Home » Here’s A Look At Saab’s Camper That Was Meant To Be Towed By A 38 Horsepower Car

Here’s A Look At Saab’s Camper That Was Meant To Be Towed By A 38 Horsepower Car

Saab Camper Ts2
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The once-great Saab holds a special place in the hearts of car enthusiasts. When the brand was around was around, buying a Saab meant getting something with some quirky engineering and offbeat design. Saab just did some things differently, and even in the GM years Saab still had some things going for it. But as if you didn’t need another reason to miss the brand: Did you know Saab once and very briefly got into the camper space? The Saab SaabO camper is made out of glass-reinforced plastic and weighs around 700 pounds so that just about anything can tow it, including a 38 HP Saab 96.

I’m always fascinated by past efforts of automakers to get into the RV industry. Perhaps the most famous example for Americans is the 1970s GMC Motorhome. Don’t forget about camper vans by the likes of Volkswagen and recently, Hyundai. Then there are the countless collaborations between RV makers and automakers. For a time so short it was basically a blink of an eye, Saab threw its hat into the ring and made SaabO camper.

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1964 Saab Saabo Camper 318247223
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In production from 1964 to 1968, the Saab SaabO sold just 438 units over its entire production run. This unique piece of history is rolling across the Bring a Trailer auction block as I write this and given the trailer’s rarity, you probably won’t see another for sale for a long time.

Saab Diversifies

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Saab

If you’re abreast of your Saab history, you’ll know that Saab wasn’t at first a car manufacturer. As Saab explains, during the 1930s, the threat of a second world war was looming. Sweden was neutral, but it wanted to create an air force that utilized domestic industry. In 1936, Prime Minister Per-Albin Hansson said in a speech that
“our country should manufacture its own weapons as much as possible. We have good shipyards and armouries but we have no production in the country for warplanes.”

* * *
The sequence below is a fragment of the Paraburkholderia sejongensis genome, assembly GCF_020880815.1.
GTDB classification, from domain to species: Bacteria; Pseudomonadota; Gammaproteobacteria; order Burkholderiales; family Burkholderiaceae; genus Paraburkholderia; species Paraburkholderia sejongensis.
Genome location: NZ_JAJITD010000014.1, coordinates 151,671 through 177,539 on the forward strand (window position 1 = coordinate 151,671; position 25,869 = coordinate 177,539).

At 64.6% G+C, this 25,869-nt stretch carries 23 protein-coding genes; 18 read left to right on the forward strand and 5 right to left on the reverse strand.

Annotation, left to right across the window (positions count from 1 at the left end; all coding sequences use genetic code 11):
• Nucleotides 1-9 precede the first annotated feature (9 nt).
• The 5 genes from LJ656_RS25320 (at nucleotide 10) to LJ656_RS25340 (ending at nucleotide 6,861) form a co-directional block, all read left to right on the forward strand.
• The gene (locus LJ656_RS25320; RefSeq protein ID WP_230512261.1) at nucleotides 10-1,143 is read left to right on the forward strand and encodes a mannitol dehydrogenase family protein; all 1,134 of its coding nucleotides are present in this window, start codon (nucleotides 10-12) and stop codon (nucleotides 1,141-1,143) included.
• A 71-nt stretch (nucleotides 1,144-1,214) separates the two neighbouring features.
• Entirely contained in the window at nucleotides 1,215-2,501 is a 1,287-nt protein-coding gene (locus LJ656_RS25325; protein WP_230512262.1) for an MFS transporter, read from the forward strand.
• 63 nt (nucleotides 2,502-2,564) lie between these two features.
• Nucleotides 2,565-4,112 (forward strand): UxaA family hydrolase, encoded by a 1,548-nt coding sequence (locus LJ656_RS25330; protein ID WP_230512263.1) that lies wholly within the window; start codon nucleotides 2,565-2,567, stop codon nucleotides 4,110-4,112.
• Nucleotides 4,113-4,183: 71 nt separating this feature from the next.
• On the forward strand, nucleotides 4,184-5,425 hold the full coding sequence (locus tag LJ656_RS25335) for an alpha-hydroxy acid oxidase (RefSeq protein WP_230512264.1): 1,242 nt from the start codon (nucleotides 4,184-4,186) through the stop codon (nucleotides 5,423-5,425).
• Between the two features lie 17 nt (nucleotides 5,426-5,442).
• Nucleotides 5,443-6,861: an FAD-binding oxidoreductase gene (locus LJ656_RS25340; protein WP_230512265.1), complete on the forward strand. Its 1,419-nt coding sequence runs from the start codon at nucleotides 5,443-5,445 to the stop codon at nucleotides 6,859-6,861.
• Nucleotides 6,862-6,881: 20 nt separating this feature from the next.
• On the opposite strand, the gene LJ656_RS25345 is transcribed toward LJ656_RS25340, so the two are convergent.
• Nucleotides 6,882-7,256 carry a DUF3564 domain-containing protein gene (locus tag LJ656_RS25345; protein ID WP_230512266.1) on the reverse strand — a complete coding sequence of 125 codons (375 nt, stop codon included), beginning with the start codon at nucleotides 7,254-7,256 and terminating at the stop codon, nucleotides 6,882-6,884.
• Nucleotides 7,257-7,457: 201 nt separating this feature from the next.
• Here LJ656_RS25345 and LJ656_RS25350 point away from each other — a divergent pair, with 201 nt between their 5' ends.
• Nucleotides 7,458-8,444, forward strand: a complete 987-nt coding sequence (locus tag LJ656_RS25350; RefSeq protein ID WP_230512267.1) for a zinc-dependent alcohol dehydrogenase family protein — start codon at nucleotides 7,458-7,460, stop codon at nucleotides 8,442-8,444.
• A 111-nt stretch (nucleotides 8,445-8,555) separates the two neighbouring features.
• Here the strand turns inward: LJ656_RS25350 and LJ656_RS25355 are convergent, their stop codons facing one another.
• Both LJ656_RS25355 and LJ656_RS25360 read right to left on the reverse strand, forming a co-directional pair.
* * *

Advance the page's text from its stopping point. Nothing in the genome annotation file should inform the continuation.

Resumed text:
Svenska Aero AB was founded in April 1937 to produce combat aircraft. Over its expansive history, Saab would help build the Swedish Air Force with its aircraft. The company continues that during the Cold War, the Swedish Air Force was one of the world’s largest. Saab aircraft hits include the Draken, Gripen, and Viggen.

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Saab

Saab AB wasn’t content with just staying as an aircraft manufacturer and it was interested in getting into other markets. The manufacturer says car development started in 1945 with the Saab 92. The vehicle’s name was unimaginative–it was just the next number in sequence after the Saab 91 trainer aircraft–but it was the genesis of what would become a beloved car brand. Back then, Saab’s engineers thought they could apply aircraft aerodynamics knowledge to cars to make them accelerate faster than the German cars imported into Sweden.

As Saab Planet writes, the SaabO camper is another example of Saab’s push for diversification, and it also involves aeronautical engineers getting into a different kind of vehicle.

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Objects of the Maritime History Museum – SM 20305

In the late 1950s and early 1960s, Saab was working on the Markeffektfarkost “MEFA” experimental hovercraft vehicle project. The MEFA project, which would be developed into a single working Saab 401 prototype, was supposed to be a military vehicle. The Saab 401 would be capable of hovering over both ice and water at speeds of around 40 knots.

The Saab SaabO Camper

1964 Saab Saabo Camper 1964 Saab (3)
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Two engineers involved in the hovercraft project, Bo Bjernekull and Birger Lindberg, embarked on their own personal project in their off-hours. The 1960s were a time when people all over the world wanted to get out and enjoy the outdoors. It was also a time of innovation. Here in America, we had a coach who helped coin the term “motorhome” and the Canadians innovated with the Boler molded fiberglass camper.

As Saab Planet writes, people in Sweden wanted to go camping, too, but a lot of them were driving the successful Saab 96, a car that at the time, was powered by an 841 cc two-stroke triple making just 38 HP. That’s not a lot of tow vehicle for a camper. Others were driving Volvos that also weren’t very powerful. Bjernekull and Lindberg would design a camper that was so lightweight that a Saab 96 could tow it without limitations. At the time, Saab Planet writes, there were speed limits for campers, but vehicles towing sufficiently light trailers were exempt from it.

1967 Saab Saabo Camper Saabo Sid
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Bjernekull and Lindberg produced a 1/10-scale model of their camper in the hangars of Saab Aéronautique. The engineers presented their concept to the Saab diversification committee, which greenlit the camper for production.